The first eight-figure contract of Phil Jackson's rebuilding effort in New York will go to a supporting actor, rather than a Broadway star.
Unrestricted free agent center Robin Lopez has reportedly agreed to a four-year, $54 million contract with the Knicks, according to Yahoo Sports and Bleacher Report. The deal, which kicks in for the 2015-16 season and runs through 2018-19, doesn't include any option years. After spending two seasons in Portland, Lopez heads to New York, where his twin brother Brook is the starting center for the Nets.
"Excited to be part of the Knicks legacy," Lopez wrote on Twitter. "It's going to be like 'On the Town' but with way more box outs and dunks."
Lopez, 27, averaged 9.6 points, 6.7 rebounds and 1.4 blocks for the Blazers last season. The quirky 7-footer, known for his love of Disneyland, comic books and brawling with mascots, is the quintessential "do the little things" player. Offensively, he's not really a true one-on-one threat to score, but he is effective diving off of pick-and-rolls, setting screens, crashing the offensive glass, and hitting the baby mid-range jumper when help defenders leave him. Defensively, he clogs the paint, challenges shots at the rim, diligently boxes out, and dishes out hard fouls every once in awhile. On both ends, Lopez is a fiery team-first worker who will hit the deck at a moment's notice and understands clearly what he does and doesn't do well.
Physical limitations ultimately cap Lopez's effectiveness. There's often a robotic feel to his offensive game: he's a capable finisher of straightforward plays, but don't expect much improvisation. His lack of quickness keeps him paint-bound on defense: if you're asking to step out on pick-and-rolls or chase guards around the perimeter, you're setting yourself up for failure. Knicks coach Derek Fisher will need to be willing to make the necessary strategic compromises to put his new center in a position to succeed.
As Jackson builds from the ground up, one of the key questions he faces is how his potential acquisitions will fit with Carmelo Anthony. Lopez should pass that test after thriving alongside LaMarcus Aldridge, who, like Anthony, is a high-usage forward who takes lots of jump shots in isolation. If Anthony works through an adjustment phase to Lopez's unpolished game, he will find a teammate who helps him in many ways, forcing switches by setting textbook screens, creating extra possessions with his work on the offensive glass, serving as an efficient and easy-to-target option for passes when defenses load up on Anthony, and regularly covering for his teammates' defensive mistakes without asking for much in return.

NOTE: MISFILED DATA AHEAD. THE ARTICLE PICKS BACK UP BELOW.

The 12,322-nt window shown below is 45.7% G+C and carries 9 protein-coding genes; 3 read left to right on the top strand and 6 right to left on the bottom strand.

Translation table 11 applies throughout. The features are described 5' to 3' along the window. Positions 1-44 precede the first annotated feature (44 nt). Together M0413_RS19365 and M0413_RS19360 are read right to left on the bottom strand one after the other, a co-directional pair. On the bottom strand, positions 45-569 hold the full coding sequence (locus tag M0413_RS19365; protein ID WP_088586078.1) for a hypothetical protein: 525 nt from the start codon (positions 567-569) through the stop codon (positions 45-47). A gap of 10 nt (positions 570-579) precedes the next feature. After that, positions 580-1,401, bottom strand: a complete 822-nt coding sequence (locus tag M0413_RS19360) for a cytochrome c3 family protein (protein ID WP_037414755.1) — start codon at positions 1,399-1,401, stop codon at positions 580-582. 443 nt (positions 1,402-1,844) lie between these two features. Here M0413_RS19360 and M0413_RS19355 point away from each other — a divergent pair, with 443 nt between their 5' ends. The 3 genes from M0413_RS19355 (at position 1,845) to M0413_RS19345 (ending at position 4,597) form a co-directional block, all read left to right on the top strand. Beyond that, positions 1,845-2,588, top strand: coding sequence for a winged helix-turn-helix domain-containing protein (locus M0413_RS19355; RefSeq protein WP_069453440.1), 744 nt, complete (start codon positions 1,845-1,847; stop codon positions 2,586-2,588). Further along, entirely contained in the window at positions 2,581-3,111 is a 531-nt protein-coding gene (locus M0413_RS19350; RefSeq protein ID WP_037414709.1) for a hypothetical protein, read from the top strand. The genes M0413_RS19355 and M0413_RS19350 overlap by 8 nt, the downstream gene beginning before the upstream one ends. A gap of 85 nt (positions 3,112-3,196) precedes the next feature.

Lopez's focus and skill handling the under-appreciated tasks makes him underrated by basketball fans at large but, also, a touch overrated by the online basketball intelligentsia. Last season, Lopez ranked No. 24 in Real Plus-Minus and No. 30 in PER among centers. Even in his prime, on a Blazers starting lineup that fit together perfectly, it's hard to make the case that Lopez was better than average among starting centers. While Jackson and Anthony would kill to get back into the playoffs at this point, Lopez's postseason play was pretty rough in both 2014, when he was completely manhandled by Rockets All-Star Dwight Howard, and 2015, when he saw his minutes cut against a physical Grizzlies frontline.
Even so, the money looks just about right, if a tiny touch high. Lopez was a strong value at $6.1 million last season and his new deal rewards him a substantial raise, even when adjusted for the rising salary cap. Lopez's $13.5 million average annual value is in a similar ballpark to Tyson Chandler ($13 million) and Omer Asik ($12 million), and he has a strong chance to be the best producer of those three over the full lifetime of this contract. There also aren't any major red flags to cause concern about the length of this agreement. Aside from a hand injury last season, Lopez enjoyed very good health for three-plus seasons after two tough-luck seasons in Phoenix to start his career. He's now firmly in his prime and his effectiveness, from a physical standpoint, should remain level for the entirety of the deal.
To boil this down: Lopez is a solid player, but there's a clear ceiling on his impact. Lopez worked in Portland because he was wasn't asked to do too much, and instead encouraged to do what he did well. Will the Knicks, without the Blazers' talent on hand currently, be able to check both of those boxes? If not, Lopez frankly won't be of much use. If so, this deal has a good shot at looking savvy.